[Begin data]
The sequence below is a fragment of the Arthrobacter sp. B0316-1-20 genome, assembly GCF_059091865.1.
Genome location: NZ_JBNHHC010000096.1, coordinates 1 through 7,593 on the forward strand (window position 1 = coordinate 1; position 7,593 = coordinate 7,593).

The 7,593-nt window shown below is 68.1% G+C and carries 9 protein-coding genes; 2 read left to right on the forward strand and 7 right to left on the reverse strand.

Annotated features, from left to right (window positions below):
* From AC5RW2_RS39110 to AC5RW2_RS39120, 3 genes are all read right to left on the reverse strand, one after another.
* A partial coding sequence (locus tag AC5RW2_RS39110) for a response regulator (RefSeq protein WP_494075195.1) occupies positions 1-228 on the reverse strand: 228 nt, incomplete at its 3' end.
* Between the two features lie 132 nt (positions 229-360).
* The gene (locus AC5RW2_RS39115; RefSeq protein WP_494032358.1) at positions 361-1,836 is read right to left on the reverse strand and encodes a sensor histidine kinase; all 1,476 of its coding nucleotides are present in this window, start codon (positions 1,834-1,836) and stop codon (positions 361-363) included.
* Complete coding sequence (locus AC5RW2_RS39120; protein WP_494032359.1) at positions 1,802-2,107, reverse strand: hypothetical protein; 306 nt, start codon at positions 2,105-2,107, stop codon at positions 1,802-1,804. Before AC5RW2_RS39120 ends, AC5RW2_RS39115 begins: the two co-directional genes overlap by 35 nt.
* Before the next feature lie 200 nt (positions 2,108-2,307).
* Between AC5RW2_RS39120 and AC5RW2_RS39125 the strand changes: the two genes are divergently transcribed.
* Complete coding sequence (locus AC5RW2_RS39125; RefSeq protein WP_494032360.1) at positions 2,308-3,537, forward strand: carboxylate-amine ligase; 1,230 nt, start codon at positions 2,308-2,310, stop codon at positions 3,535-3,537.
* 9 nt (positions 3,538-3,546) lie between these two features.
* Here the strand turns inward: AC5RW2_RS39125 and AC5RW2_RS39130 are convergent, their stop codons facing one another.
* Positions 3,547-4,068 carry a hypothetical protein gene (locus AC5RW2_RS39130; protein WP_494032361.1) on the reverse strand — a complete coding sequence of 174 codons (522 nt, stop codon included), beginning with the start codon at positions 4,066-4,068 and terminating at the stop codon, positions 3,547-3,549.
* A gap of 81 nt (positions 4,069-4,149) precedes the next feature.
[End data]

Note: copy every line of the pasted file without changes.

The sequence below is a fragment of the Arthrobacter sp. B0316-1-20 genome, assembly GCF_059091865.1.
Genome location: NZ_JBNHHC010000096.1, coordinates 1 through 7,593 on the forward strand (window position 1 = coordinate 1; position 7,593 = coordinate 7,593).

The 7,593-nt window shown below is 68.1% G+C and carries 9 protein-coding genes; 2 read left to right on the forward strand and 7 right to left on the reverse strand.

Annotated features, from left to right (window positions below):
* From AC5RW2_RS39110 to AC5RW2_RS39120, 3 genes are all read right to left on the reverse strand, one after another.
* A partial coding sequence (locus tag AC5RW2_RS39110) for a response regulator (RefSeq protein WP_494075195.1) occupies positions 1-228 on the reverse strand: 228 nt, incomplete at its 3' end.
* Between the two features lie 132 nt (positions 229-360).
* The gene (locus AC5RW2_RS39115; RefSeq protein WP_494032358.1) at positions 361-1,836 is read right to left on the reverse strand and encodes a sensor histidine kinase; all 1,476 of its coding nucleotides are present in this window, start codon (positions 1,834-1,836) and stop codon (positions 361-363) included.
* Complete coding sequence (locus AC5RW2_RS39120; protein WP_494032359.1) at positions 1,802-2,107, reverse strand: hypothetical protein; 306 nt, start codon at positions 2,105-2,107, stop codon at positions 1,802-1,804. Before AC5RW2_RS39120 ends, AC5RW2_RS39115 begins: the two co-directional genes overlap by 35 nt.
* Before the next feature lie 200 nt (positions 2,108-2,307).
* Between AC5RW2_RS39120 and AC5RW2_RS39125 the strand changes: the two genes are divergently transcribed.
* Complete coding sequence (locus AC5RW2_RS39125; RefSeq protein WP_494032360.1) at positions 2,308-3,537, forward strand: carboxylate-amine ligase; 1,230 nt, start codon at positions 2,308-2,310, stop codon at positions 3,535-3,537.
* 9 nt (positions 3,538-3,546) lie between these two features.
* Here the strand turns inward: AC5RW2_RS39125 and AC5RW2_RS39130 are convergent, their stop codons facing one another.
* Positions 3,547-4,068 carry a hypothetical protein gene (locus AC5RW2_RS39130; protein WP_494032361.1) on the reverse strand — a complete coding sequence of 174 codons (522 nt, stop codon included), beginning with the start codon at positions 4,066-4,068 and terminating at the stop codon, positions 3,547-3,549.
* A gap of 81 nt (positions 4,069-4,149) precedes the next feature.